There are indirect types (both triodes and triode-strapped pentodes/tetrodes) that show very good linearity but are only found in the low power range. The best low power types are very good drivers for sure (several are Russian types and are also cheap!) and they are often found in amplifiers. I am not aware of indirect type power triodes (more than 10-12 W plate dissipation) that are very linear except for the 6HS5 and its equivalents but this needs to work at least around 900-1000V anode voltage to get some useful power and the output transformer for it is a challenge. There might have been some medium-high power ones in the past but to me they are extinct. Maybe there are some made for non audio applications but don't seem to be common...

P.S.
I do not recommend interstage transformers with step-up, except for few cases of splitters like 1:1+1 designed for very specific applications. They usually bring more troubles than advantages. For me (moderate) step-up transformers have only place at the input of the amplifier (and driven by a suitable pre-amp or source).

Last edited by 45; 12th June 2018 at 08:53 PM.
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Old 12th June 2018, 09:00 PM   #16
45 is offline 45  Italy
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Quote:
Originally Posted by kodabmx View Post
I used to use Hammond 124B for driver/phase splitter and while I liked the sound of it, the scope revealed the HF transient response was terrible. 10kHz square looked like shark fins! I switched to cathodyne and the results are orders of magnitude better, but since music doesn't contain square wave (well, not often anyway) it's generally good enough. It's just all of the points that DF96 made and the added cost for a quality part that really drive a nail in the coffin for me.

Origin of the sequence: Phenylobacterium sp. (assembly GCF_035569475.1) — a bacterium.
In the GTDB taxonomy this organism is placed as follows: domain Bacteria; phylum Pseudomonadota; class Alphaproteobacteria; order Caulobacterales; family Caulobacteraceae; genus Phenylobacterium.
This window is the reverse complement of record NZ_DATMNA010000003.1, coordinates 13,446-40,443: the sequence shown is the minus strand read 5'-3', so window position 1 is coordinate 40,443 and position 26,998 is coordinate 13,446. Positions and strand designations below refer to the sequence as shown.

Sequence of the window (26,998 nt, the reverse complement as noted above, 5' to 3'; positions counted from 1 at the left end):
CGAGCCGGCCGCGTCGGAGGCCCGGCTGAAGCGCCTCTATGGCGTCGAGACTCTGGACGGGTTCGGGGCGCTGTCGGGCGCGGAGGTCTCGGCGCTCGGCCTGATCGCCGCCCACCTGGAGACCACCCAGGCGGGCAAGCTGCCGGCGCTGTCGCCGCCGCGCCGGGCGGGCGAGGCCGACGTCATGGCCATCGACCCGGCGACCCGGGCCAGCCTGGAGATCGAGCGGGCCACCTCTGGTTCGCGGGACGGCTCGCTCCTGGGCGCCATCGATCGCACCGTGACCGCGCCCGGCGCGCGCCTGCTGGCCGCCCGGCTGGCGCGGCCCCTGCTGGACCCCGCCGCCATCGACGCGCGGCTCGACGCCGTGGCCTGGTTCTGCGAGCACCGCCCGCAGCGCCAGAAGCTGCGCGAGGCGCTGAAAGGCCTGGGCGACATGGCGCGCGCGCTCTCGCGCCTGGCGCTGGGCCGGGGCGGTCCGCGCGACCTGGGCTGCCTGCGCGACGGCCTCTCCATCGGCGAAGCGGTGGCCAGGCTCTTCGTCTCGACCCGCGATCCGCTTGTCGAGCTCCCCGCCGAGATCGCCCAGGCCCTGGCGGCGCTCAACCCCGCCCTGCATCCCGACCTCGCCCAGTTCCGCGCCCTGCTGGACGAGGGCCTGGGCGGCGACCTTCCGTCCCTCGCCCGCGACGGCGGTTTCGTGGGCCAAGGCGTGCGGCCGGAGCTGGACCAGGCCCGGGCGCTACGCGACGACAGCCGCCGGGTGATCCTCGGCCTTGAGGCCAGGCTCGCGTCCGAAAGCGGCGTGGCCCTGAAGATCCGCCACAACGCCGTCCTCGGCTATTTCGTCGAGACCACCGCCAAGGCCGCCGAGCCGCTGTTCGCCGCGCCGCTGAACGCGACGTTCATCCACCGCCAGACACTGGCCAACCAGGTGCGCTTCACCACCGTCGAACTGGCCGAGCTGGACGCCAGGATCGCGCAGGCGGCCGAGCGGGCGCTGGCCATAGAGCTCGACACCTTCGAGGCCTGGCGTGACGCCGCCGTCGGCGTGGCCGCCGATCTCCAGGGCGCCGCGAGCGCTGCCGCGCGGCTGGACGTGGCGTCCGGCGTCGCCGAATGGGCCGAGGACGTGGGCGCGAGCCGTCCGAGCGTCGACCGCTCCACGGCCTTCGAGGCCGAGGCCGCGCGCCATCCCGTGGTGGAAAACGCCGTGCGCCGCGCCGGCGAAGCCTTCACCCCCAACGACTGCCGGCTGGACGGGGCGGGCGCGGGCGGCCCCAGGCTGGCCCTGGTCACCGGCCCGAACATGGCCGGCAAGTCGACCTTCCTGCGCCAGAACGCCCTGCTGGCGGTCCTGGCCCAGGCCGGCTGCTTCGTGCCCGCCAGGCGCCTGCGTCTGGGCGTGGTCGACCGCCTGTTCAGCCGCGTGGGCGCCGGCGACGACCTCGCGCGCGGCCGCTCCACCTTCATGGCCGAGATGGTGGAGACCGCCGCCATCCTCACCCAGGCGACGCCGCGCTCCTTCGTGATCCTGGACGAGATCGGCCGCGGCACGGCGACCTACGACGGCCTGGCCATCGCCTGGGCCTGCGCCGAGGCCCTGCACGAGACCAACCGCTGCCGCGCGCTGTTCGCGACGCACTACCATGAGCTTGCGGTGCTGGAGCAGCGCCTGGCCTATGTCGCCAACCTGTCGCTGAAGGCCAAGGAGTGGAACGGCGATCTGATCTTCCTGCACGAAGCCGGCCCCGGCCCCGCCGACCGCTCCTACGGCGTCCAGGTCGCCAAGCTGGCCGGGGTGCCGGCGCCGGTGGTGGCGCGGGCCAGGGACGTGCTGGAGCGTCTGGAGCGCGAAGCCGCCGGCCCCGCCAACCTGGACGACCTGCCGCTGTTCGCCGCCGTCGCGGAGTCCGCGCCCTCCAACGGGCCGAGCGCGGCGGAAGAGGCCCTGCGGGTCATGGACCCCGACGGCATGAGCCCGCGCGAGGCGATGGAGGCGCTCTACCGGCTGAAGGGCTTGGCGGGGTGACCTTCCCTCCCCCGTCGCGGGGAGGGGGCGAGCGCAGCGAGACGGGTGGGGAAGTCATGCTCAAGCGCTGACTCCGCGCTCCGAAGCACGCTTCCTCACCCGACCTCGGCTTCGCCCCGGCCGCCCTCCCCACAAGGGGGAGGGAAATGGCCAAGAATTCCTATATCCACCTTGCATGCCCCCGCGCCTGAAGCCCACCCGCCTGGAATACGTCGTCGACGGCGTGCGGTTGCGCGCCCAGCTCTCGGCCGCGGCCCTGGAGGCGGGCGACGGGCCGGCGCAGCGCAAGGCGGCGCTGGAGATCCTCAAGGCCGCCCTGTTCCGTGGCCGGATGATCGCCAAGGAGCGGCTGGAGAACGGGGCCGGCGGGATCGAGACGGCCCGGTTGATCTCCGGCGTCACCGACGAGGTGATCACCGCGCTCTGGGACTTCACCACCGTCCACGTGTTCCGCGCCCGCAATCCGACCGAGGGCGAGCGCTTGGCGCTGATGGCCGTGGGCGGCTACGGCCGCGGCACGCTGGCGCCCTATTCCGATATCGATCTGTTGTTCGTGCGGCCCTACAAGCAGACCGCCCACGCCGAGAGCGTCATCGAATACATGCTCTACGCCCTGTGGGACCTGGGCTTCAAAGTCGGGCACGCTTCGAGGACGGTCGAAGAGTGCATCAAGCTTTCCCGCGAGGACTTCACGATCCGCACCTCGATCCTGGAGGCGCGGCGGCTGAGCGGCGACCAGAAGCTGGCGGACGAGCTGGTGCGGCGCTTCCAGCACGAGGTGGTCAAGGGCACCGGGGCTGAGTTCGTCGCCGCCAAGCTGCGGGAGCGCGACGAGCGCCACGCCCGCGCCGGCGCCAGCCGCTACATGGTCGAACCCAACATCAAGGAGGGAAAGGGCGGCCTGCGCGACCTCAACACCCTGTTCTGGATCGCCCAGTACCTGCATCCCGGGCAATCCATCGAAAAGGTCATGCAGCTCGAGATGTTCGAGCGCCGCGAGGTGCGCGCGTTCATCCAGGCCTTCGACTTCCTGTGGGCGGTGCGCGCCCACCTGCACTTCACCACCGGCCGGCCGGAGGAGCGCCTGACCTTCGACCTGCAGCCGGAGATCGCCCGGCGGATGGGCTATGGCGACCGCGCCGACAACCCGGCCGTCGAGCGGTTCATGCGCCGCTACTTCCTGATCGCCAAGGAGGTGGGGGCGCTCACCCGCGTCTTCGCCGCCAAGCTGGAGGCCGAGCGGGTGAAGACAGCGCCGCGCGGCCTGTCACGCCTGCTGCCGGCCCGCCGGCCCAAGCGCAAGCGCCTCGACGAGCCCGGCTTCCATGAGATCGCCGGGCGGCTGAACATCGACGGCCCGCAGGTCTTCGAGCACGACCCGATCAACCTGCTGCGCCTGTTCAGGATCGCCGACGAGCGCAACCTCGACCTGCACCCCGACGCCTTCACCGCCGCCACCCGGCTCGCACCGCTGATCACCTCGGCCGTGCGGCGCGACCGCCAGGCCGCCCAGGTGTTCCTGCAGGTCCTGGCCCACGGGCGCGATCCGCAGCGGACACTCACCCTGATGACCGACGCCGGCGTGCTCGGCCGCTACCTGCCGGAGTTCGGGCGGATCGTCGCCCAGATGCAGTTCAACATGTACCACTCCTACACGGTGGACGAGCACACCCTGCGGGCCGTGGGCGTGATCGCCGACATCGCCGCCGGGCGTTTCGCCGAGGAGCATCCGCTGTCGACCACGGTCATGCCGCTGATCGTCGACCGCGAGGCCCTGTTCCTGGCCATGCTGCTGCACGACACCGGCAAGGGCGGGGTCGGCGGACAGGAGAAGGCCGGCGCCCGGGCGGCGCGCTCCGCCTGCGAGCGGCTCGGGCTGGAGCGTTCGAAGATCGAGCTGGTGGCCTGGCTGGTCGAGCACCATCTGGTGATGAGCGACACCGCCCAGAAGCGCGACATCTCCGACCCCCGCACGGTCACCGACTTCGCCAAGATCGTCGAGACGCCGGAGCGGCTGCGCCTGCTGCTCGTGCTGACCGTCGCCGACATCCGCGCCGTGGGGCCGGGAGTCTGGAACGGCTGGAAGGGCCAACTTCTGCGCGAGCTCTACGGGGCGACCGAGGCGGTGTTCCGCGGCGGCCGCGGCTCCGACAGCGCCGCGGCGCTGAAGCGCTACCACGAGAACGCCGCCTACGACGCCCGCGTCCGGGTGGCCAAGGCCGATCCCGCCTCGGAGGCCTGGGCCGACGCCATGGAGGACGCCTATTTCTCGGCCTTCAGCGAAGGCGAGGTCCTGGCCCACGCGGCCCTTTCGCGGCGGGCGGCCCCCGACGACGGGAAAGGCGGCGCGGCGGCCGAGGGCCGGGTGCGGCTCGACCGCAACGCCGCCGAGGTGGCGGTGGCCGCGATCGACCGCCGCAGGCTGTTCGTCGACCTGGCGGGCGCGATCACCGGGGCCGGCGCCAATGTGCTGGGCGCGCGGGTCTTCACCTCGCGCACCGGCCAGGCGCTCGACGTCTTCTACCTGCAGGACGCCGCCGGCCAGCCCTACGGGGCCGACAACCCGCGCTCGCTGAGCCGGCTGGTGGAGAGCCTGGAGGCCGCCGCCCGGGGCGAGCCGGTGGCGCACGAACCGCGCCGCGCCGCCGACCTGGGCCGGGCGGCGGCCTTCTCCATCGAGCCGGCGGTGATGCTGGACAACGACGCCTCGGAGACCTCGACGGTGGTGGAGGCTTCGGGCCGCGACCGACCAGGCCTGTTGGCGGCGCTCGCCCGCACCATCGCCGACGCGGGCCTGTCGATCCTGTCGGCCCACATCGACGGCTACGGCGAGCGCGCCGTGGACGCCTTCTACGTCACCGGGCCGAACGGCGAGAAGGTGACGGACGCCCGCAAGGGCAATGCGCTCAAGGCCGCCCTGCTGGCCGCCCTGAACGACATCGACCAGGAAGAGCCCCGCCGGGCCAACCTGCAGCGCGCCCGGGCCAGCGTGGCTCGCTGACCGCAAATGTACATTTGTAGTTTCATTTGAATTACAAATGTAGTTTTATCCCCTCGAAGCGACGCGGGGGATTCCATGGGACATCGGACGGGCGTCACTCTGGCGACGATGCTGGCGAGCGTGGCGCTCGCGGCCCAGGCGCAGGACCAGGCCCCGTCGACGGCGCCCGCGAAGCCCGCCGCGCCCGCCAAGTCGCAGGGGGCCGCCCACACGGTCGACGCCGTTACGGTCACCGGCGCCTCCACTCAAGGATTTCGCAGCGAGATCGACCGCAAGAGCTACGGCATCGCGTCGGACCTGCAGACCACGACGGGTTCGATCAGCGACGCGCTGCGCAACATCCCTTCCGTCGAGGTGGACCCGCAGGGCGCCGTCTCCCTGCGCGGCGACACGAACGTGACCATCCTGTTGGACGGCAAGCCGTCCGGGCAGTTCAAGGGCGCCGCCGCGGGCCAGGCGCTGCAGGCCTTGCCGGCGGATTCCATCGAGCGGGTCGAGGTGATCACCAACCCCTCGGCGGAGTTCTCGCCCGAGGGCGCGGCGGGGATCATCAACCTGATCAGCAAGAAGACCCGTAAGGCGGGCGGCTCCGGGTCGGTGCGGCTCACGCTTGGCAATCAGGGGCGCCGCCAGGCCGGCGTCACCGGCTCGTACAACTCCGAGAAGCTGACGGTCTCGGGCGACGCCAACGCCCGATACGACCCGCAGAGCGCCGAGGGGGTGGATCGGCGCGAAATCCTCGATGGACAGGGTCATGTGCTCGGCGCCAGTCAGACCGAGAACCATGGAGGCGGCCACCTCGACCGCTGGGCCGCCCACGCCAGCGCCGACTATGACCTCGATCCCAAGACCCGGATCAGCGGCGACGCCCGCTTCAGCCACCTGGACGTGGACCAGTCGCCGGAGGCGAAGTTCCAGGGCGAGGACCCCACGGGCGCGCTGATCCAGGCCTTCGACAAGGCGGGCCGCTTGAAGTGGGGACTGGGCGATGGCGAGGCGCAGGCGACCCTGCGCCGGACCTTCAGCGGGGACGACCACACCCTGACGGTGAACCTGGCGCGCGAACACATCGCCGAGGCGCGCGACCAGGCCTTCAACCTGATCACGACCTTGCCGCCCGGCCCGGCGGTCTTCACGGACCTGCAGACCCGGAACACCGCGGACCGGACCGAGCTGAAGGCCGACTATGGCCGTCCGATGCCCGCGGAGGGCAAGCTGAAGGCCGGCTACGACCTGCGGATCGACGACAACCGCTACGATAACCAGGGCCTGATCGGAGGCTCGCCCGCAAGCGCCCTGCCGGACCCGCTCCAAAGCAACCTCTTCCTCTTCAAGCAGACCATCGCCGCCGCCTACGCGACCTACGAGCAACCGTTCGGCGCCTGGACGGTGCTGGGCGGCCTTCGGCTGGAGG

Still, the idea of making an amplifier that only used coils and tubes is pretty cool IMHO. Only for the "wow" factor though.

Always love reading those posts, GoatGuy. Very informative as usual.
Do you really think that the Hammond is a reference to draw general conclusions? They are honest transformers, some type are also quite good, but not really a reference. Cost is subjective.
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Old 12th June 2018, 09:03 PM   #17
6J7 is offline 6J7
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I have LL1660 waiting to be used, is it possible to apply plate-to-grid (Schade) feedback between anode of output tube and anode of the driver tube?

Only interstage transformer in the loop, so it should be stable?
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Old 12th June 2018, 09:13 PM   #18
45 is offline 45  Italy
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I haven't tried that. You might need some compensation. I am using cathode feedback only with a special winding in the transformer.